With the entirely unsurprising news that Decathlon will be a title sponsor of AG2R in 2023 and supply the team with its Van Rysel bikes, – who’da thunk it? – we thought it would be fun to check out the Decathlon Penta Pro ridden by AG2R’s Jaan Kirsipuu way back in the early years of the twenty-first century. Luckily for us, one of them was on display in the staff cafe at Decathlon's HQ in Lille following the unveiling of the new team name and bikes.
The Decathlon AG2R La Mondiale Team will ride the Van Rysel RCR Pro Dura-Ace Di2 road bike and the XCR Dura-Ace Di2 time trial bike in the WorldTour next year, and they’re both carbon fibre as far as the eye can see, but things were very, very different for Estonian sprinter Jaan Kirsipuu two decades ago.
You get used to bikes developing incrementally year by year and often the changes are barely perceptible – maybe a slightly more aero frameset, a couple of slimmed down components, an extra sprocket on the cassette… When you take a step back and look at a race bike from 20-odd years ago, though, you get an idea of how all those little advancements in technology really add up.
First of all, no one at Decathlon is 100% sure of this bike’s exact age. It looks like it’s equipped with a Shimano Dura-Ace 7700 groupset but with a 10-speed cassette. Dura-Ace 7700 was a 9-speed system whereas Dura-Ace 7800, introduced for model year 2003, was 10-speed, so we’re a little confused.
Kirsipuu rode for AG2R from 2000 to 2004 and got three of his four Tour de France stage victories during that time. Campagnolo was sponsoring the team by 2002 so we’re dating the bike at 2000 or 2001, but we’re happy to be corrected by any sleuths out there. In fact, please do. We’re curious.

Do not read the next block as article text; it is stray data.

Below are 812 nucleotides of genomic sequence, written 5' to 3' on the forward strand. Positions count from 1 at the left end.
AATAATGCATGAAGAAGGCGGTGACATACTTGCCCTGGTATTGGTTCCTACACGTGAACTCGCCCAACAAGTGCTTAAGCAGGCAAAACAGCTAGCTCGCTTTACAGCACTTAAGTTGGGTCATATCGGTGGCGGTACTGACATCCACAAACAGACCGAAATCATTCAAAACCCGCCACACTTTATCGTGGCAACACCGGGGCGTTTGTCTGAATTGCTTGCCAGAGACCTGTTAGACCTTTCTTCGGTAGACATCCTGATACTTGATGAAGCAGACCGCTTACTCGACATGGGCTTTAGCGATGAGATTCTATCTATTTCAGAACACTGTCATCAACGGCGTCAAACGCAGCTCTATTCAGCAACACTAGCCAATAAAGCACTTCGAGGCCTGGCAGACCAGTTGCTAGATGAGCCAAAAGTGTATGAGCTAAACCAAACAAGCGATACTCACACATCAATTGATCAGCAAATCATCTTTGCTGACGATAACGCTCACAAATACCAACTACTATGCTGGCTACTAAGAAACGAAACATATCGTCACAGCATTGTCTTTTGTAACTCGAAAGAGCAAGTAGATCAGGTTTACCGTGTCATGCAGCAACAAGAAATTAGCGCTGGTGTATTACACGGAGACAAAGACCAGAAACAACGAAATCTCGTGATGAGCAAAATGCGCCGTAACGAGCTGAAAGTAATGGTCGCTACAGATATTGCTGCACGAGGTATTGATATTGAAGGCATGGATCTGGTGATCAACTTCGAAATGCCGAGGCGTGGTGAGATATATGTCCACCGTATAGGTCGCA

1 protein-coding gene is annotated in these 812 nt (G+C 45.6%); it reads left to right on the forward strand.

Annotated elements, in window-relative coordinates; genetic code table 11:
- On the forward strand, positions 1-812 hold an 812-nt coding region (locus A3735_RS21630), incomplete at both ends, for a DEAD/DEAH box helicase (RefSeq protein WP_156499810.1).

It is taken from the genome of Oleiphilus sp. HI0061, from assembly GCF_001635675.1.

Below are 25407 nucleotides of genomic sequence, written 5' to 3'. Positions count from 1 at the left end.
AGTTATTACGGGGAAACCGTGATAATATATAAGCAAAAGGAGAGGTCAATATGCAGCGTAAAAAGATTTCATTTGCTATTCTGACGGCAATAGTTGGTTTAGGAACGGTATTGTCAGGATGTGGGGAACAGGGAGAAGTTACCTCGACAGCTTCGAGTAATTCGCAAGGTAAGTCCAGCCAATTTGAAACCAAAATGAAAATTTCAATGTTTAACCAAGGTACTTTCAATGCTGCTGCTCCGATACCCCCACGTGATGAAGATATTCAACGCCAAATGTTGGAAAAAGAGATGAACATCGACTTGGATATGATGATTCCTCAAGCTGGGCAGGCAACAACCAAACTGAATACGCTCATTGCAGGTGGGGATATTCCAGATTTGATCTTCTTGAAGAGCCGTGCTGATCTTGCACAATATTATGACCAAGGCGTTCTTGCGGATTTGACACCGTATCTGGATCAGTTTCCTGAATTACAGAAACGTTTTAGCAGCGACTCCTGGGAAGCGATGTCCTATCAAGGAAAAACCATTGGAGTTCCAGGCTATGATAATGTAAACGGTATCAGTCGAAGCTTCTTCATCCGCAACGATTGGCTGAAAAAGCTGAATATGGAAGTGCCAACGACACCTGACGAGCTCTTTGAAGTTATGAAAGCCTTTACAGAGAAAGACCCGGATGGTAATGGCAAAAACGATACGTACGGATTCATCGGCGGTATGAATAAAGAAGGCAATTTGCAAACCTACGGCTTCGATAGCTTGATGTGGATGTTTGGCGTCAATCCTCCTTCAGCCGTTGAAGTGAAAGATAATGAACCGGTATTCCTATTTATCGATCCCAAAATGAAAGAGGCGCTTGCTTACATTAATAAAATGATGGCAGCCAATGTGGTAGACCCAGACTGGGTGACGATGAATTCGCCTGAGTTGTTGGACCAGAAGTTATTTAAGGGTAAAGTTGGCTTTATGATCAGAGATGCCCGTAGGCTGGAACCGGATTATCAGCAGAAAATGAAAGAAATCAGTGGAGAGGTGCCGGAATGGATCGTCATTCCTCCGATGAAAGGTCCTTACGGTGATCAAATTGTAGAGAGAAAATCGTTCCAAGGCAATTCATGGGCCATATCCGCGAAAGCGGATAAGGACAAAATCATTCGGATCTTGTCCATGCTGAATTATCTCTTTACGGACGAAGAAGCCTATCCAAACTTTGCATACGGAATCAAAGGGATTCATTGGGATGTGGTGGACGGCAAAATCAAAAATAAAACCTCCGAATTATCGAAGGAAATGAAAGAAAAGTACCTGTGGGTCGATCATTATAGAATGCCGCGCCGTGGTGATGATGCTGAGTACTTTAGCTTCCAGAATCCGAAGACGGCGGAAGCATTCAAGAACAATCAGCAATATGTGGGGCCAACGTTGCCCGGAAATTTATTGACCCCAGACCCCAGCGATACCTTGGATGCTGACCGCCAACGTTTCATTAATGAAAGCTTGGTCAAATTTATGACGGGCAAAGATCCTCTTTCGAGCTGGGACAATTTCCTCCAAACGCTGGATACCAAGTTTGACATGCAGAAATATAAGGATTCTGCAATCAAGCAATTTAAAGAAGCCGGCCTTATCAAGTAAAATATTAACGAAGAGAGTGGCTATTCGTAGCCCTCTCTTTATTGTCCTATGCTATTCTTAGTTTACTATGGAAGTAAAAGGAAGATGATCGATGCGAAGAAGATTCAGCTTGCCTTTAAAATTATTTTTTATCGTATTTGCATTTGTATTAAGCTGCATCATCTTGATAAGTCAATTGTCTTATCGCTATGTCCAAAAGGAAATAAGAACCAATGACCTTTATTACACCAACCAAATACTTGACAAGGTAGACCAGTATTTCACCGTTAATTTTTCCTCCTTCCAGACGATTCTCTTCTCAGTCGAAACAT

The first thing you’ll notice about the Decathlon Penta Pro is that the frame is metal. There are actual welds and everything! There are plenty of aluminium bikes around these days, of course, but not being raced at the very highest level. Carbon fibre has many benefits from a performance perspective but one of the advantages of aluminium was that the frame could be sized and custom-built for each rider relatively easily.
The tubes come from Italy’s Dedacciai. They’re 7003 aluminium alloy that’s undergone a KET (Kinetic Energy Treatment) process to increase surface hardness.
The fork that’s slotted in upfront isn’t aluminium, though. It’s a composite affair from Time, moulded from high-modulus carbon fibre and Vectran. The French brand still uses Vectran in its bikes today as a way to absorb vibration.
Of course, Kirsipuu's Decathlon Penta Pro pre-dates disc brakes in the pro peloton by a long, long time, hence the Shimano rim brakes. Internal brake cable routing wasn’t really a thing back then; it’s no surprise to see external routing here.
The gear cables were fully external too. It wasn’t until Dura-Ace 7900 was introduced in 2008 that Shimano first began to hide them under the handlebar tape.
The handlebar and stem are both Deda Elementi Magic, made from 6061 T6 aluminium.
The Decathlon Penta wheels are aluminium too, much shallower than we’ll typically see today and, of course, with a braking track around the rim. The tyres are Michelin Pro Race.
The bike is equipped with a well-padded Fizik Poggio saddle and Time’s Équipe clipless pedals, both of which were superseded in their respective ranges years ago, and Elite bottle cages.
Although a couple of the model names remain, none of the major components on this Decathlon Penta Pro is still produced in the form you see here. What do you reckon, is that a shame, or do you think we’ve moved on for good reasons?
Mat has been in cycling media since 1996, on titles including BikeRadar, Total Bike, Total Mountain Bike, What Mountain Bike and Mountain Biking UK, and he has been editor of 220 Triathlon and Cycling Plus. Mat has been road.cc technical editor for over a decade, testing bikes, fettling the latest kit, and trying out the most up-to-the-minute clothing. We send him off around the world to get all the news from launches and shows too. He has won his category in Ironman UK 70.3 and finished on the podium in both marathons he has run. Mat is a Cambridge graduate who did a post-grad in magazine journalism, and he is a winner of the Cycling Media Award for Specialist Online Writer. Now over 50, he's riding road and gravel bikes most days for fun and fitness rather than training for competitions.